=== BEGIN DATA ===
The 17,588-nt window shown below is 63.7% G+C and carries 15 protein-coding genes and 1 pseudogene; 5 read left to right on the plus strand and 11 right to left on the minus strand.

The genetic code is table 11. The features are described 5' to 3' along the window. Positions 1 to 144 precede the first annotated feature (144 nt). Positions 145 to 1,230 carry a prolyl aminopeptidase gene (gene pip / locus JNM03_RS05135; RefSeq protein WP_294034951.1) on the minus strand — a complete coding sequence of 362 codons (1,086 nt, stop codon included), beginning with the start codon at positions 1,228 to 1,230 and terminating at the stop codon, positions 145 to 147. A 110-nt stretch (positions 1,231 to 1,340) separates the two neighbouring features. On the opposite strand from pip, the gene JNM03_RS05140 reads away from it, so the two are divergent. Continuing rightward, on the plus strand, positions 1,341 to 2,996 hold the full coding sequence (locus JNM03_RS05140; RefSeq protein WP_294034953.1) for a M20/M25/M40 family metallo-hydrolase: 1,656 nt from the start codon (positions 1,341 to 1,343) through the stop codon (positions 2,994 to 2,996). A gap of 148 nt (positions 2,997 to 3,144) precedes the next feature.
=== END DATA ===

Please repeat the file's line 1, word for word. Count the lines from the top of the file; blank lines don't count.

The 17,588-nt window shown below is 63.7% G+C and carries 15 protein-coding genes and 1 pseudogene; 5 read left to right on the plus strand and 11 right to left on the minus strand.